The foot is a complicated body part – home to 26 bones, says Dr. Ariel Lepoff, a podiatrist at The Medical Group of South Florida in Jupiter, Florida. This complexity and the heavy-duty wear-and-tear they endure over the years places a lot of stress and strain on our feet causing problems.
After a lifetime of supporting and carrying your weight – while quite possibly encased in ill-fitting shoes – it shouldn’t come as a huge surprise that many older adults develop foot problems. Among the most common issues older adults may experience with their feet are:
- Bunions are painful, bony bumps that develop on the outside of the big toe joint. They tend to develop slowly over time, as pressure on the big toe joint pushes the toe inward, toward the second toe. This effect is often exacerbated by tight footwear or high heels, and over time, the bone structure changes leading to a bunion.
- Corns, callouses, and dry skin. Corns and callouses are thickened patches of dead skin that form to protect more sensitive areas and may develop in response to constant rubbing from an ill-fitting pair of shoes or other regular irritation. They’re often accompanied by dry skin, which can also be painful and lead to cracked skin that’s prone to infection.
- Hammertoes refers to a toe that points upward, rather than lying flat. The condition is actually a deformity that happens when one of the toe muscles becomes weak and puts pressure on the toe’s tendons and joints. This pressure forces the toe to become misshapen and stick up at the joint.
- Structural changes. As we age, the fat pads on the bottom of our feet thin, which can lead to pain with each step as well as less support for the arch. Achilles tendonitis and pinched nerves can also develop as the foot ages.
- Arthritis. Because the foot has so many joints – 33 in total – osteoarthritis can be a major source of pain and limited mobility for older adults.
- Heel pain. Pain at the back of the foot may result from heel spurs – bony growths that develop along the heel bone – or plantar fasciitis – inflammation of the ligament that runs along the bottom of the foot. Both can make standing and walking very painful.
- Diabetes-related foot problems. Changes in your overall health can also take a toll on your feet and lower extremities. Specifically, diabetics have a higher rate of vascular issues that can lead to major foot problems that may eventually require amputation, and thus diabetics need to carefully monitor foot health.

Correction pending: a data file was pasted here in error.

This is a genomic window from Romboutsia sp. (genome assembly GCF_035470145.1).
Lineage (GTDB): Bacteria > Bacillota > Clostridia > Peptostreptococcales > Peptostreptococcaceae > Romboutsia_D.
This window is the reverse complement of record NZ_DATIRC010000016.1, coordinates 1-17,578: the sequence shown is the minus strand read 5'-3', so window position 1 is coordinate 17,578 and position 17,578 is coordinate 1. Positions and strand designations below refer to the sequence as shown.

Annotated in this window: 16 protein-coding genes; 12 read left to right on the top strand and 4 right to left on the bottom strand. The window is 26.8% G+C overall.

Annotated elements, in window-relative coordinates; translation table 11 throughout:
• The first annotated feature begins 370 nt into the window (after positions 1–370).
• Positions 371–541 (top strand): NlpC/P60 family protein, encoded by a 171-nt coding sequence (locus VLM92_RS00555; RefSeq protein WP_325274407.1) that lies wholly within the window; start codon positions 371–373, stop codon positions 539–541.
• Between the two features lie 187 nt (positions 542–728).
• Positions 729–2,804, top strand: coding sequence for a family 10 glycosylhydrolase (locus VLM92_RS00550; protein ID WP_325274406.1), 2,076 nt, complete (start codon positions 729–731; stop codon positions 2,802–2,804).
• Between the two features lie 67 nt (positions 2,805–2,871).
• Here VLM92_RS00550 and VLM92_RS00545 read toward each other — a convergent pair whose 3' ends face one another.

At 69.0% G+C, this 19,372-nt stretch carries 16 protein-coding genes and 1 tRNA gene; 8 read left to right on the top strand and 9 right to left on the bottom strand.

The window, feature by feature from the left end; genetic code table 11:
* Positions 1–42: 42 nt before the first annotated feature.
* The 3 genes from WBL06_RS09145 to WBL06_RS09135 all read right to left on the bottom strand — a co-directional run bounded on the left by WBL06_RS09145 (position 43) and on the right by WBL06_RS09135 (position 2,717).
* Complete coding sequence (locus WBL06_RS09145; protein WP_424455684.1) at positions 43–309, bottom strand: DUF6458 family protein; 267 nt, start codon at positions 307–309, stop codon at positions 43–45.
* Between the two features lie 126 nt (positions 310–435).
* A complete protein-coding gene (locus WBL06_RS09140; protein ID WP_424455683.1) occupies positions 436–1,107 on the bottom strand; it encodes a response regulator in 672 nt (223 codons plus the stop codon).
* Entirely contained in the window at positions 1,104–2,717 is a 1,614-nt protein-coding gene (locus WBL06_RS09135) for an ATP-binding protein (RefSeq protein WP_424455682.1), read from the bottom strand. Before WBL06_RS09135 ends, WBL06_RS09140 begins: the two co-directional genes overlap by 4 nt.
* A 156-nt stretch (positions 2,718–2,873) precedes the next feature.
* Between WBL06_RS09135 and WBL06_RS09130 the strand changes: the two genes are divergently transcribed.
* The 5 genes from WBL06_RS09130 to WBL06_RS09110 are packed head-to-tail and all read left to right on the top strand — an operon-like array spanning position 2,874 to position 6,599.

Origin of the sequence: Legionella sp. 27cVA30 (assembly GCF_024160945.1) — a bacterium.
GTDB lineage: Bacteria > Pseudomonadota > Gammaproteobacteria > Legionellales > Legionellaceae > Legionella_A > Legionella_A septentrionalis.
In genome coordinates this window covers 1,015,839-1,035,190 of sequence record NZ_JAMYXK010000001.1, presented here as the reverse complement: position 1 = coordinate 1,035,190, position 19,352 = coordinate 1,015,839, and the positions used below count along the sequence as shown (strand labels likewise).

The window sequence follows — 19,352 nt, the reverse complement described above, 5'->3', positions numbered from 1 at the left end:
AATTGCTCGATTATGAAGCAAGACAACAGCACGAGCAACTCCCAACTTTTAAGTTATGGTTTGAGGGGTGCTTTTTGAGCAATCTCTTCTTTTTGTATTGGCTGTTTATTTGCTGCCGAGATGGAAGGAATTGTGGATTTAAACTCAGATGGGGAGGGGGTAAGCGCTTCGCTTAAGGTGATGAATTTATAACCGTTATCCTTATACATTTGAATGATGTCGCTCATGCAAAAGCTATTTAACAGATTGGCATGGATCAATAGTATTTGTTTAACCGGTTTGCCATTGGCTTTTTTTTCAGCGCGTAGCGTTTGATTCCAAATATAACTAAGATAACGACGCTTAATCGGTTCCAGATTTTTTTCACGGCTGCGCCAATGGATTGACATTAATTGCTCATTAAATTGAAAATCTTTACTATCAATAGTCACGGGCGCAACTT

- Fungal infections, ingrown toenails, and other toenail issues. Overgrowth of fungus may occur when the feet are constantly damp, can lead to painful and unsightly infections of the toenails and between the toes. Toenails can also grow at odd angles, leading to ingrown toenails that can be extremely painful and require surgery to correct. Dry and brittle nails are also more common among older adults, as blood flow to the lower extremities weakens.
- Pain and soreness may accompany any of the other problems cited and can be a problem in and of itself that can prevent you from comfortably standing or walking for longer periods of time.
As with anything, no two people are going to have the same experience of aging and foot health. Depending on what shoes you’ve worn your whole life, how active you’ve been and your genetics, you may develop one or more of these problems, or none of them.
Any and all of these conditions may lead you to seek the assistance of a podiatrist, a specialist doctor who focuses on foot health. Generally, The Medical Group of South Florida sees two subsets of older patients in our practice, including the active elderly patient, which we’re seeing more of as the general population ages. These older adults are still active and healthy and may develop overuse injuries. Keeping their feet healthy will enable them to continue being as active as they want, with less pain.
On the other hand, sedentary older adults may also often experience foot problems. These adults are not in the workforce or active and they’re more prone to things like diabetes and vascular disease because the blood flow isn’t running as well. They’re not maintaining overall health, and they can develop things like pressure wounds, callouses, and other foot problems.
There are a number of causes for podiatric issues, please contact us today so we can identify the cause and solution for your particular problem. To book an appointment with Dr. Ariel Lepoff, please call 561-622-6111 or complete this request form.